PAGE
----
Woman was prescribed high blood pressure medication – Lisinopril and Hydrochlorothiazide. However, she received Sinopril instead of Lisinopril, which contains Hydrochlorothiazide. Woman suffered stomach pain and vomiting. When she went to Walmart Pharmacy, they informed her that she had been given the wrong medication.
Man received antibiotic medication from Walgreen’s instead of his anti-seizure medication. As a result, he suffered a seizure and was hospitalized.
Woman was hospitalized and given Ibuprofen and Motrin, medications she is allergic to. Her blood pressure increased and she suffered headaches.
Man went to Walgreen’s to pick up a prescription for Metformin. He was told by his doctor to take the medication twice a day. He later discovered that the tablets were 1,000 mg, instead of the intended 500 mg, effectively giving him a double dose. He began to feel dizzy and sweaty and his glucose levels dropped. No long-term effects
Woman was supposed to take her medication three times a day; the dosage was 50 mg, so she was supposed to take 150 mg/day. However, somehow, the pharmacy changed the dosage to 150 mg, but did not tell her, so she began to take 450 mg/day. Caller’s doctor had concerns about the effect of the medication on her heart.
Woman picked up her Rite-Aid prescription. Her name was on the bottle so she took the pills. However, she noticed there was also insulin in the bag and she does not take insulin. She received seven bottles of medication intended for someone else. She called the pharmacy and told them of the error.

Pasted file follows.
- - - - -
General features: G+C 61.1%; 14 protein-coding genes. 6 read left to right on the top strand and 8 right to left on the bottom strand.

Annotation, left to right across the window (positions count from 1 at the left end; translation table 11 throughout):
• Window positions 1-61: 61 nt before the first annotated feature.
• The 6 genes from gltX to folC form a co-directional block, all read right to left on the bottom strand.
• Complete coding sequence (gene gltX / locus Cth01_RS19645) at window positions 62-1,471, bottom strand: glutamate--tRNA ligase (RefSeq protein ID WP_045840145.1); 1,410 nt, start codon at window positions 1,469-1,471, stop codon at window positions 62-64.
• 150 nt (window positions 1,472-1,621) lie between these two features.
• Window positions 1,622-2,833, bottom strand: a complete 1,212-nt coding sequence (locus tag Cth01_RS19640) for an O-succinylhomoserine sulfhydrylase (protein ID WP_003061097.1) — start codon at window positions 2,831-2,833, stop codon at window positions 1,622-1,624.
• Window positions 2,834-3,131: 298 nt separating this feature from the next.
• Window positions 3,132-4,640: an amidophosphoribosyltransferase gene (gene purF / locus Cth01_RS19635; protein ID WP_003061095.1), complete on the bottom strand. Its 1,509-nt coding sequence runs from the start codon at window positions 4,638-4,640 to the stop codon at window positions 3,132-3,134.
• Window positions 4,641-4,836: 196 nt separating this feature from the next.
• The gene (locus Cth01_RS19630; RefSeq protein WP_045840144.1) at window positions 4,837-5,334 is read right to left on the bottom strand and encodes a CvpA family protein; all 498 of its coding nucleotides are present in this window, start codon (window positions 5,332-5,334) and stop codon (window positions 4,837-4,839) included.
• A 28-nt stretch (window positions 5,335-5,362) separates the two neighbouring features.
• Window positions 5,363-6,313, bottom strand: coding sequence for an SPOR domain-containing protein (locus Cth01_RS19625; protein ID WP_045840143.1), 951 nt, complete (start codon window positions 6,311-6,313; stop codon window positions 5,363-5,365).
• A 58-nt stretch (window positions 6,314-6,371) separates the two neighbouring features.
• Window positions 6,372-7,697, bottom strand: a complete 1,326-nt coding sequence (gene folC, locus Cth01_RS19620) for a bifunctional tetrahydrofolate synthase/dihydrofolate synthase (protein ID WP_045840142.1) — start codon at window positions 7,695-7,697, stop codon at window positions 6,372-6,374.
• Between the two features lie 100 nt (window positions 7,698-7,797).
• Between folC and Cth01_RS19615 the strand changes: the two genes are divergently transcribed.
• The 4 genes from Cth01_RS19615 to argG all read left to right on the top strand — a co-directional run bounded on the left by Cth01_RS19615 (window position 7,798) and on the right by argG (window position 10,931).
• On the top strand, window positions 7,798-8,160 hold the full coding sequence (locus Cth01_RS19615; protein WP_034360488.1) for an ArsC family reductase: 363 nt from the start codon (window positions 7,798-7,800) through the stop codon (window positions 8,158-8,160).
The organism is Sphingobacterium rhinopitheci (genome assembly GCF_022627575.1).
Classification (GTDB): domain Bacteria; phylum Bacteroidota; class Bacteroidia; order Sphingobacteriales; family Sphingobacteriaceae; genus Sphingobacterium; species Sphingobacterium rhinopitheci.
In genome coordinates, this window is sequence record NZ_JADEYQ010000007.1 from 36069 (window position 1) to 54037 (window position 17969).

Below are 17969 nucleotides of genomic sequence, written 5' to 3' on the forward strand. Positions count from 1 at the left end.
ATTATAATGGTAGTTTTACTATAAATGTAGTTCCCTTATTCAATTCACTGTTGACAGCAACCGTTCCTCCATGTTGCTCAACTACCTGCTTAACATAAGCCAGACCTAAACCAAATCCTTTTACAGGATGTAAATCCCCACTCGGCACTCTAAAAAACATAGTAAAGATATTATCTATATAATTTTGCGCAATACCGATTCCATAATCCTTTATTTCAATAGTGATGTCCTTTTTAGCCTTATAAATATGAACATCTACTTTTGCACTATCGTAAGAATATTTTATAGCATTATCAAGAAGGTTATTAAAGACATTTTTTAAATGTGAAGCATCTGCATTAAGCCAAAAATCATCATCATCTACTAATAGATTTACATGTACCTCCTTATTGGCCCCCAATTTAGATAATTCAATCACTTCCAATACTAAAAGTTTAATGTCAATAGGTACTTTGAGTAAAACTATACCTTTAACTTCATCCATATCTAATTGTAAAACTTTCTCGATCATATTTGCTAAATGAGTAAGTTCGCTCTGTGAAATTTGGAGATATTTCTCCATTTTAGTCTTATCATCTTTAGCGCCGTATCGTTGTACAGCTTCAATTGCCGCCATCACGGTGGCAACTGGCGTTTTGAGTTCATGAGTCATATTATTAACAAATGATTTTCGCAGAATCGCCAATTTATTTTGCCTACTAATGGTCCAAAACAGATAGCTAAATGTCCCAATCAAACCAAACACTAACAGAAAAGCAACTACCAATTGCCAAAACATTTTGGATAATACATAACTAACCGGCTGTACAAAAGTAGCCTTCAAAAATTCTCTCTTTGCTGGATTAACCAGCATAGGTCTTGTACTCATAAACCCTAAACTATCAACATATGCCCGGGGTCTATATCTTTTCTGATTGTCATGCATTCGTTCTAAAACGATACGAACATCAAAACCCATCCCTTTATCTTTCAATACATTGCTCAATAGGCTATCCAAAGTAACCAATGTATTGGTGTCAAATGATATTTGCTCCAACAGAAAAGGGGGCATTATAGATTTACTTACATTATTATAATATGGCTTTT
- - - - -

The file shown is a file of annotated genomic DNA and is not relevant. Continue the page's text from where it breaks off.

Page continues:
Elderly woman was prescribed Dexamethasone and was then transported to another facility. No one gave her the prescribed medication. She died a few days later; that is when her family discovered she had not been given the medication that had been prescribed to her.
Target pharmacy gave a patient the wrong medication.
A pharmacy gave a woman the wrong medication. She took the medication for four days. As a result, her hands began to shake, her heart rate accelerated, she began to sweat profusely. She felt like she was going to die. She suffered panic attacks.
Doctor prescribed a patient Naproxen, which is in the same drug category as Motrin. Patient had a known allergy to Motrin and never should have received Naproxen.
Patient got a prescription filled at CVS pharmacy. Instead of giving him the 0.5 mg dosage, the pharmacy gave him a 3 mg dosage. Patient lost time from work as a result.
Man filled a prescription at Walgreen’s. After finishing the first batch, he went back to get a refill. At that time, the pharmacist noticed that he had been given the wrong medication. While taking the medication, he suffered severe headaches and chest pain.
Man picked up prescription at Walgreen’s. The medication made him black out and fall. He was rushed to hospital with a back injury. Walgreen’s later called to tell him he had been given the wrong medication.
Woman was supposed to receive medication with a dosage of 50 mg, but was given 100 mg tablets. She began to have trouble breathing and when to the ER, where the error was discovered.
Aged gentleman entered a care facility. He was prescribed a stool softener, but he was given Lithium instead for 3-4 days. He became very unresponsive, lethargic, incoherent, and was not functioning normally. The medication affected his ability to speak and accelerated his dementia. He now needs more expensive care due to the effects of the Lithium.
Woman received medication from pharmacy and took it for one month. When she went to see her doctor, she discovered she had been taking someone else’s medication.